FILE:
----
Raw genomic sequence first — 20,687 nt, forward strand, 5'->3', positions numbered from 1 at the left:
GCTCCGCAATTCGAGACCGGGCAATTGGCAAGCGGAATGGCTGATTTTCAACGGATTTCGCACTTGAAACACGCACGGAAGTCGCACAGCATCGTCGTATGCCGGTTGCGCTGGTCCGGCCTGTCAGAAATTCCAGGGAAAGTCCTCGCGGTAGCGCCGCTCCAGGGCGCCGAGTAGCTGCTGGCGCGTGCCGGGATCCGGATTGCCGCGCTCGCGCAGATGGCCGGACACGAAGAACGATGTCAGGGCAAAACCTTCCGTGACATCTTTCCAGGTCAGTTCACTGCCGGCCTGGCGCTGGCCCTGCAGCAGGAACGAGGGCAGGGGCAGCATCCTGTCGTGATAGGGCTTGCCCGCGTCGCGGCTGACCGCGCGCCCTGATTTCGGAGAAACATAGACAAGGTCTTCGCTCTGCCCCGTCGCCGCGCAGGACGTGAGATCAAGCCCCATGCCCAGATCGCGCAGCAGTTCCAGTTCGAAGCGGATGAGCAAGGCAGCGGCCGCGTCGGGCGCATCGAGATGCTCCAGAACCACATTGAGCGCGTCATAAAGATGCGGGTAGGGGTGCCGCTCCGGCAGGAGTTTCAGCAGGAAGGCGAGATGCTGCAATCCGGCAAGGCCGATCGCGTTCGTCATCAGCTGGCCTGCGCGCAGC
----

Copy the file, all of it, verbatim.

Raw genomic sequence first — 20,687 nt, forward strand, 5'->3', positions numbered from 1 at the left:
GCTCCGCAATTCGAGACCGGGCAATTGGCAAGCGGAATGGCTGATTTTCAACGGATTTCGCACTTGAAACACGCACGGAAGTCGCACAGCATCGTCGTATGCCGGTTGCGCTGGTCCGGCCTGTCAGAAATTCCAGGGAAAGTCCTCGCGGTAGCGCCGCTCCAGGGCGCCGAGTAGCTGCTGGCGCGTGCCGGGATCCGGATTGCCGCGCTCGCGCAGATGGCCGGACACGAAGAACGATGTCAGGGCAAAACCTTCCGTGACATCTTTCCAGGTCAGTTCACTGCCGGCCTGGCGCTGGCCCTGCAGCAGGAACGAGGGCAGGGGCAGCATCCTGTCGTGATAGGGCTTGCCCGCGTCGCGGCTGACCGCGCGCCCTGATTTCGGAGAAACATAGACAAGGTCTTCGCTCTGCCCCGTCGCCGCGCAGGACGTGAGATCAAGCCCCATGCCCAGATCGCGCAGCAGTTCCAGTTCGAAGCGGATGAGCAAGGCAGCGGCCGCGTCGGGCGCATCGAGATGCTCCAGAACCACATTGAGCGCGTCATAAAGATGCGGGTAGGGGTGCCGCTCCGGCAGGAGTTTCAGCAGGAAGGCGAGATGCTGCAATCCGGCAAGGCCGATCGCGTTCGTCATCAGCTGGCCTGCGCGCAGC